A woman adamant she was selling an original piece of artwork - which was actually only a copy - has taken the auctioneer to the Disputes Tribunal after her painting sold for just a fraction of what she believed it was worth.
She complained Nelson’s Lipscombe Auction House had interfered with the auction process by warning a potential bidder that the oil painting, by artist E.C. Williams, was not an original.
But the Disputes Tribunal decision, published to the tribunal’s website yesterday, dismissed the woman’s claim, ruling the auction house’s auctioneer, Warwick Savage, had performed his duties as expected of a “competent auctioneer”.
Savage told NZME he was happy with the tribunal’s decision.
“We did absolutely nothing wrong,” he said. “I found it [the Disputes Tribunal claim] to be an absolute waste of time.”
The decision outlines how the woman, who was not identified in the tribunal’s ruling, took her painting to the auction house in July of this year and it was soon added to its online catalogue.
A potential buyer came to view the painting and informed the auction house it was not an original, despite the listing stating it was “original in frame”, the decision said.
Savage spoke with the seller and advised her the painting was, in fact, an authorised copy. According to the decision, the woman then made the call to keep the painting listed with a reserve price of $100.
The woman told the tribunal that as she watched the auction, she saw Savage shake his head at someone in the room. He then paused the auction to speak to them before returning to his platform and banging his gavel - closing the bidding at $250. The seller wanted $2000 for the art piece.
She claimed Savage had told the potential bidder the painting was a “fake” and dissuaded them from bidding.
Shortly after the auction closed she phoned him and said she wanted her painting back, but it had already been sold.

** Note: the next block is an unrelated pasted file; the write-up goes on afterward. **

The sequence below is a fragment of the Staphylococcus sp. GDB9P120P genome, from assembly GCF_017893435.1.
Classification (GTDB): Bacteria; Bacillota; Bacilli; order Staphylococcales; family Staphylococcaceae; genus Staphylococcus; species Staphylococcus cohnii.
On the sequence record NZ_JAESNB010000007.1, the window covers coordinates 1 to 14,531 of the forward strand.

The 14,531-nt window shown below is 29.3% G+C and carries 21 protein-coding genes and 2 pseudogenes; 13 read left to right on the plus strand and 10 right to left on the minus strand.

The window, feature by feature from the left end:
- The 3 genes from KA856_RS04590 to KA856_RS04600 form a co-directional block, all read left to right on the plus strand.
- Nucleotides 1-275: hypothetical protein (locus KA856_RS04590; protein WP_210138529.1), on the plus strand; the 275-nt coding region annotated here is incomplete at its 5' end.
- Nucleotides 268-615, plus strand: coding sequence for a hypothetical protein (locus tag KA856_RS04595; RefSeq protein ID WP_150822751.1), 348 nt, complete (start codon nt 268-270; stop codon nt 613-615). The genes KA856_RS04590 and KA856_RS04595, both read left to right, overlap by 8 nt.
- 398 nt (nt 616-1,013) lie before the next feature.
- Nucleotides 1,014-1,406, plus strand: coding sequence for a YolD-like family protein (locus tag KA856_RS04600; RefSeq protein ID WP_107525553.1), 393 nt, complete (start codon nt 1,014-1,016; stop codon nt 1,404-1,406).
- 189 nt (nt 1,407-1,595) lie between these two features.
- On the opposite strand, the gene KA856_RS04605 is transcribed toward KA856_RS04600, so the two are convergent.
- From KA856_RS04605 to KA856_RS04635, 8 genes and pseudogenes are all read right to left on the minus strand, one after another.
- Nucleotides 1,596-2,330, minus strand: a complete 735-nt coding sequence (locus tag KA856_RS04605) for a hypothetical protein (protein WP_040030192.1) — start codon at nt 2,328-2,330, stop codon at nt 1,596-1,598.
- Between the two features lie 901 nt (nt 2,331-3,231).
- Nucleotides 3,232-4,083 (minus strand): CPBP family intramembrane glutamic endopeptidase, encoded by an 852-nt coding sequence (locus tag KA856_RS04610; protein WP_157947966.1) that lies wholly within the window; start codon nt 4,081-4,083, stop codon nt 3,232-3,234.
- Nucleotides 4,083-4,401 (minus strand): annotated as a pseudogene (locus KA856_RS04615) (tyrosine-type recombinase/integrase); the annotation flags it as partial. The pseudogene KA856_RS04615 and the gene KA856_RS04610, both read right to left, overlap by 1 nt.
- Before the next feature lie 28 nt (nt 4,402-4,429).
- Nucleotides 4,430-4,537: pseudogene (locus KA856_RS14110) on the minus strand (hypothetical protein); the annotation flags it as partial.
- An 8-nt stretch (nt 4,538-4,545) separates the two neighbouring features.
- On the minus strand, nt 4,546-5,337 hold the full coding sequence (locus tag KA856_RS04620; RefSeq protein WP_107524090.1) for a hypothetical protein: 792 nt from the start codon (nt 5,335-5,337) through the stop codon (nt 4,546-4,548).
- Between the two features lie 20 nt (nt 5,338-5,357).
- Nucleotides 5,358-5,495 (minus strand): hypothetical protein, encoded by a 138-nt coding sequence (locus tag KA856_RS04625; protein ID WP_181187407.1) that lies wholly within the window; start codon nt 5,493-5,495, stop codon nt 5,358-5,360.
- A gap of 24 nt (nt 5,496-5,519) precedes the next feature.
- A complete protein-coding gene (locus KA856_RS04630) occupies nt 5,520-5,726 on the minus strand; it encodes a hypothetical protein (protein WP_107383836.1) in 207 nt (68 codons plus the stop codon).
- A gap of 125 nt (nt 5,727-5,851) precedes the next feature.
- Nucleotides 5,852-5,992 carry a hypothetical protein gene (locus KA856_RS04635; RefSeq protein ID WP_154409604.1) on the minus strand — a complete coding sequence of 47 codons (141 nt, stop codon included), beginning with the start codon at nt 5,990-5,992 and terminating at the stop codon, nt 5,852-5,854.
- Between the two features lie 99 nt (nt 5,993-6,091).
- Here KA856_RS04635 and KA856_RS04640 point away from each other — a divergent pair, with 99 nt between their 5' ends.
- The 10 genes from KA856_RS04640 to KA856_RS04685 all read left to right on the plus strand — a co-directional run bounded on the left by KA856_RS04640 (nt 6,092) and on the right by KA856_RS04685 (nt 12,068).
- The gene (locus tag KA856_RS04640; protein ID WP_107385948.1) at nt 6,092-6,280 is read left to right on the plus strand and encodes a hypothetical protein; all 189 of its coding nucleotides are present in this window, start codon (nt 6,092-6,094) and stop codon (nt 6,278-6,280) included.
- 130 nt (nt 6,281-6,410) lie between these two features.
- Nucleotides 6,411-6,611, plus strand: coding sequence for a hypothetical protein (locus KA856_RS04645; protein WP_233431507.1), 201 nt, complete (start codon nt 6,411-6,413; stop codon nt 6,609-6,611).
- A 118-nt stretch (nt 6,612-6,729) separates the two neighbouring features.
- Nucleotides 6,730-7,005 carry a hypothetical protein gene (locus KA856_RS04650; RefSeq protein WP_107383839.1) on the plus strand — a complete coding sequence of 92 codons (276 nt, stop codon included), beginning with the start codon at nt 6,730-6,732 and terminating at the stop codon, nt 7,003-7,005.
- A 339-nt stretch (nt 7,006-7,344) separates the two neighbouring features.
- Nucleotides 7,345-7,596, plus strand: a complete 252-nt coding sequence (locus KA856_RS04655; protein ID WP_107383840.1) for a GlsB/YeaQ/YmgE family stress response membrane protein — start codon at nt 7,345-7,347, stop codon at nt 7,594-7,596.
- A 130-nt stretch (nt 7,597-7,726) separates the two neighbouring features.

Unhappy with the result, the seller turned to the Disputes Tribunal in the hope she could claim the remaining $1750 of what she thought the painting should have sold for.
Savage believed the woman got a number of facts wrong in her argument and had also produced “very little” evidence to the tribunal.
“If she thought it was so valuable why did she put a $100 reserve on it?” he pointed out to NZME.
In response to the woman’s accusation he’d dissuaded a potential bidder by shaking his head during the auction, Savage explained the bidder had asked him if the painting was authenticated - which it was not.
Tribunal referee Jeanette Tunnicliffe said that because the woman had sold other works through the same auction house, she would have been aware of the risks of setting such a low reserve price.
Tunnicliffe found Savage’s evidence on the exchange between himself and the potential bidder during the auction held more weight.
“Given that there were no other bidders at the live auction showing any interest, there is no evidence that any other competent auctioneer would have done anything differently from Mr Savage in ending the auction with the online bid,” she said.
“It seems to me unlikely that an auctioneer who derives his income as a percentage of the sale price would discourage a bid if one was available.”
The woman also accused Savage of having sold the painting to a friend of his but in his evidence, he explained that at every auction a new, random bidder identification number was generated so the auction house didn’t know who was bidding.